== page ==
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Chiyo’s Garden (#6)

Chiyo’s Garden honors the Murakami family’s daughter Chiyo. Born in 1915, Chiyo Murakami was the second-oldest daughter of Sanzo and Matsuyo Murakami, who originally built the adjacent Jackson Building. She died tragically young at age 22, succumbing to tuberculosis in an upstairs room in the Jackson Building on January 3, 1937.

The Wing Luke Museum partnered with the Murakami family and KOBO at Higo in 2012 to transform a plot of land behind the Jackson Building into Chiyo’s Garden, pay tribute to Chiyo and her siblings, and evoke the spirit of children growing up in Nihonmachi.

The Garden’s Nihonmachi Fence shows the growth, decline and rebirth of the community. Each vertical slat represents one year in the life of Seattle’s Japanese American community. The height of the opening in each slat corresponds to the community’s population at that time. The Fence starts in 1896 with the arrival of the Miike-Maru, the first commercial steamship from Japan carrying 253 Japanese immigrants. It ends in 2013 with the opening of the Garden.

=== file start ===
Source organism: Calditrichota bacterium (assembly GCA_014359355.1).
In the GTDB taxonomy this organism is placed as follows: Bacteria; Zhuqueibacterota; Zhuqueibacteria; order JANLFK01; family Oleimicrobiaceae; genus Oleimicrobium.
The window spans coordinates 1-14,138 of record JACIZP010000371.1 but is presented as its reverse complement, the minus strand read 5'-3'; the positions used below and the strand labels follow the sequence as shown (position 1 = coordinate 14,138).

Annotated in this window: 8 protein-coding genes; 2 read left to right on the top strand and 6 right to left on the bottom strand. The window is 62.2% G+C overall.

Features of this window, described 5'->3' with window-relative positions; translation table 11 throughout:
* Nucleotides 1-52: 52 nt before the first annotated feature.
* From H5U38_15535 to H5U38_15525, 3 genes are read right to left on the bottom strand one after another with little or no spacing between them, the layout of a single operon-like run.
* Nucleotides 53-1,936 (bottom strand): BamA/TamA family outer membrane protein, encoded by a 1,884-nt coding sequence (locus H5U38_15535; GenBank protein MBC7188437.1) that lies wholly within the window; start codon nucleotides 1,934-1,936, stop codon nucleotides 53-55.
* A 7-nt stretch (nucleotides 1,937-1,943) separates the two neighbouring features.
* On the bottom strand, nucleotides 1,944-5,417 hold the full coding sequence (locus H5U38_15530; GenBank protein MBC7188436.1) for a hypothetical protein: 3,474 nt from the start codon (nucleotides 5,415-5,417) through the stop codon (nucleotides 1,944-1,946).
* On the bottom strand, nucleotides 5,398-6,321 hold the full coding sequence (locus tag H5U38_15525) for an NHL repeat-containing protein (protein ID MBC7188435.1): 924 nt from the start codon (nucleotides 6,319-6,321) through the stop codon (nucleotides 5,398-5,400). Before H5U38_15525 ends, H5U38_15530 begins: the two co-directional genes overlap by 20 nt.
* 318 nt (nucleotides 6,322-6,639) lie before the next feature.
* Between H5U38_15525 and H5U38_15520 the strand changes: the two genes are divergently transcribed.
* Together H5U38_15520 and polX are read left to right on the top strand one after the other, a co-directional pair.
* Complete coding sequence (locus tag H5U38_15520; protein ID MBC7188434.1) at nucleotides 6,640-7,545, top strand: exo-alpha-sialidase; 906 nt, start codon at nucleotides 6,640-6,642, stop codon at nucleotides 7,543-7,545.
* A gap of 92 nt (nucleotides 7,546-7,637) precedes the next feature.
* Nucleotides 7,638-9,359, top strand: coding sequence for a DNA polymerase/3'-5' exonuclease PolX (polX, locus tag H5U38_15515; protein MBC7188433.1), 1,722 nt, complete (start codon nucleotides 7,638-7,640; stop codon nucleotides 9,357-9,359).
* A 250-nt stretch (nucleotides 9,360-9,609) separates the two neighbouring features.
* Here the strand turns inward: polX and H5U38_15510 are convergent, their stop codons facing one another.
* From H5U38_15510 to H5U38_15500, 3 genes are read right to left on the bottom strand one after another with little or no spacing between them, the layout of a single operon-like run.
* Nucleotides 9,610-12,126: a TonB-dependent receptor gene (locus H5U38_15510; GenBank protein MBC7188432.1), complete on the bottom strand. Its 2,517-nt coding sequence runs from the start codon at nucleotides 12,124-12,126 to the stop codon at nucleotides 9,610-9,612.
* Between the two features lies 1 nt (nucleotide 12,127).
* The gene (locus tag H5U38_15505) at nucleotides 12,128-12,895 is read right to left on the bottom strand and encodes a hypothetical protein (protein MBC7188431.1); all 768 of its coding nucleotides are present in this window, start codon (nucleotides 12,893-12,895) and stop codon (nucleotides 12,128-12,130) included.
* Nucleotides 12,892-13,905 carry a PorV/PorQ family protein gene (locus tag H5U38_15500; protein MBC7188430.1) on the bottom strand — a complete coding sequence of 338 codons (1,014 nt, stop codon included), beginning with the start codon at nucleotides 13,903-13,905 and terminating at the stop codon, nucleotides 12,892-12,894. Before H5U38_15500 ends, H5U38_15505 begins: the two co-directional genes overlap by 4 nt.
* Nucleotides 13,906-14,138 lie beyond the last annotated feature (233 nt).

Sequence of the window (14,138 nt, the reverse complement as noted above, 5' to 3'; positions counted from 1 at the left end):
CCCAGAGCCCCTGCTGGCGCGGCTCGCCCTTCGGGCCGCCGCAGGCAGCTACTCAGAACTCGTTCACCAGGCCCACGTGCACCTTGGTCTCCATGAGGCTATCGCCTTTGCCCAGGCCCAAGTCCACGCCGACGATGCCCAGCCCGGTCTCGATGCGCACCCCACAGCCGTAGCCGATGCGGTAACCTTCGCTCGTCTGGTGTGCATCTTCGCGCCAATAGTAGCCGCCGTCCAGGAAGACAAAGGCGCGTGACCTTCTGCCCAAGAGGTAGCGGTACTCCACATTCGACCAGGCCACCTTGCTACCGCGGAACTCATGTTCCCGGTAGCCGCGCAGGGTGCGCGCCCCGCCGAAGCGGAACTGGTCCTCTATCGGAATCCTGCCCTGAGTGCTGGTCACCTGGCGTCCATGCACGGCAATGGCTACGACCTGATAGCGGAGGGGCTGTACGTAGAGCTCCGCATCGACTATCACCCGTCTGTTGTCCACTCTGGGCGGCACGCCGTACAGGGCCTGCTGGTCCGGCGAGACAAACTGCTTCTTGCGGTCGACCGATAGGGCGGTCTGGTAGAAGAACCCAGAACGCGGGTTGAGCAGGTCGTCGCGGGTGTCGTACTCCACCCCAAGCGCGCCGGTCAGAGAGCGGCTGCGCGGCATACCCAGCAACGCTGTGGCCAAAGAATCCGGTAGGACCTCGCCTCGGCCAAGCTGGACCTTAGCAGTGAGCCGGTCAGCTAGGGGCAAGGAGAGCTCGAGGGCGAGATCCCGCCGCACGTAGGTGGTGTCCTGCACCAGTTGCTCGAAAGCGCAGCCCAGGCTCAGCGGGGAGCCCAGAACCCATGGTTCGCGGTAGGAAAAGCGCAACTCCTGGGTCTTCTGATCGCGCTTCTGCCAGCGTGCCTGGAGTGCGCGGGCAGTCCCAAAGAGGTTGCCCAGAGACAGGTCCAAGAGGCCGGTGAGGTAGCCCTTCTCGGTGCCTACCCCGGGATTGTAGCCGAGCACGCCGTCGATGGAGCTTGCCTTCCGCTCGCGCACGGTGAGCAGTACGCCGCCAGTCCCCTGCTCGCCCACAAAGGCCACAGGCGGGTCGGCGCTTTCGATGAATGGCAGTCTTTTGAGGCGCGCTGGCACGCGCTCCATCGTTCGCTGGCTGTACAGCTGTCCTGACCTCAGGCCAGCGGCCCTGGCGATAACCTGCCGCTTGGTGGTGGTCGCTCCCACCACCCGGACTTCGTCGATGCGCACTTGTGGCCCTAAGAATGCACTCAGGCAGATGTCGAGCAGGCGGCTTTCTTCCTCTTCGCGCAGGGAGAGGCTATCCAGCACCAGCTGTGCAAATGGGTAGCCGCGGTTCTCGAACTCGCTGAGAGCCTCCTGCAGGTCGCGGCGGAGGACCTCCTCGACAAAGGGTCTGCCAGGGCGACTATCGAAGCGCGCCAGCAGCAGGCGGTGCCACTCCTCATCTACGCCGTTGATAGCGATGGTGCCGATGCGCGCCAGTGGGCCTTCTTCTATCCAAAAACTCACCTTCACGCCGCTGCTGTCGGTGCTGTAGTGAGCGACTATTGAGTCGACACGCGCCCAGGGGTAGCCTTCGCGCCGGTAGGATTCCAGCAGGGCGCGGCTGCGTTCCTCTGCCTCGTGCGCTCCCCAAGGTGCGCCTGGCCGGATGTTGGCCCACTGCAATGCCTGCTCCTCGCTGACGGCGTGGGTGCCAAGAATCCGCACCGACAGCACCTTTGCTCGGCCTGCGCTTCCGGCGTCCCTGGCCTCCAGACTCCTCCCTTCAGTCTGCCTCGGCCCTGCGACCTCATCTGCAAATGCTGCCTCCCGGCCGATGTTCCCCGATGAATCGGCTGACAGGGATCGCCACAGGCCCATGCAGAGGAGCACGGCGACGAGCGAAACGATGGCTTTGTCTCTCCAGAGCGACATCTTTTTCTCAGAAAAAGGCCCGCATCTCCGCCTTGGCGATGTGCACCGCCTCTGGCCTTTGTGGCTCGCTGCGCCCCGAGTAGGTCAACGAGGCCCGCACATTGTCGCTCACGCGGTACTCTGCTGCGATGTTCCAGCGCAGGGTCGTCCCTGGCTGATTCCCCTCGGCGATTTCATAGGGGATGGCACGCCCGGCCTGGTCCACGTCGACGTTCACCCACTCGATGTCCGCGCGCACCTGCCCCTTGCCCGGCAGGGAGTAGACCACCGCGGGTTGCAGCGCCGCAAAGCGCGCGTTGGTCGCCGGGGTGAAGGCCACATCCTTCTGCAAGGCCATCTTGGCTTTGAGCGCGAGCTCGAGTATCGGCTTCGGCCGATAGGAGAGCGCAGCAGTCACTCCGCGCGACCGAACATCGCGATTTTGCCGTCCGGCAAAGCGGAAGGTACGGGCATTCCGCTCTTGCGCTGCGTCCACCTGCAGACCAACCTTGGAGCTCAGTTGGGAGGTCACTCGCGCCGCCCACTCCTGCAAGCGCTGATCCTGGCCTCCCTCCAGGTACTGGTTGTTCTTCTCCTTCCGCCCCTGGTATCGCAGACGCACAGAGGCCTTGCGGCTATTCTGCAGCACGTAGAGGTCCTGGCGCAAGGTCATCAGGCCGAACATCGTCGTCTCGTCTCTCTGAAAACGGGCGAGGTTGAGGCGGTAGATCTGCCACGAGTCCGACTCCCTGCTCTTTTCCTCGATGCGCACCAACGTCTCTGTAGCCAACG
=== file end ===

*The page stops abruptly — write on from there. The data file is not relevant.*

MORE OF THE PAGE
Visit here for a timeline of events to use as a reference for years marked on the Fence, as well as stories from Emiko Aramaki who grew up in Nihonmachi in the late 1930s.


Designed by artists Rumi Koshino and Yuki Kunugi, the four colorful sculpture forms represent the four Murakami children – Chiyo, Aya, Masa and Kay.

Alabastro Photography. Courtesy of Wing Luke Museum.

The frog (kaeru) is the symbol for the Murakami family store, Higo 10 Cent Store, located in the Jackson Building.

Alabastro Photography. Courtesy of Wing Luke Museum.

The dramatic line that cuts through the Nihonmachi Fence reflects the changing Japanese American population in Seattle over the decades.

Alabastro Photography. Courtesy of Wing Luke Museum.

Detail of a decade marker engraved into a slat within the Nihonmachi Fence.

Alabastro Photography. Courtesy of Wing Luke Museum.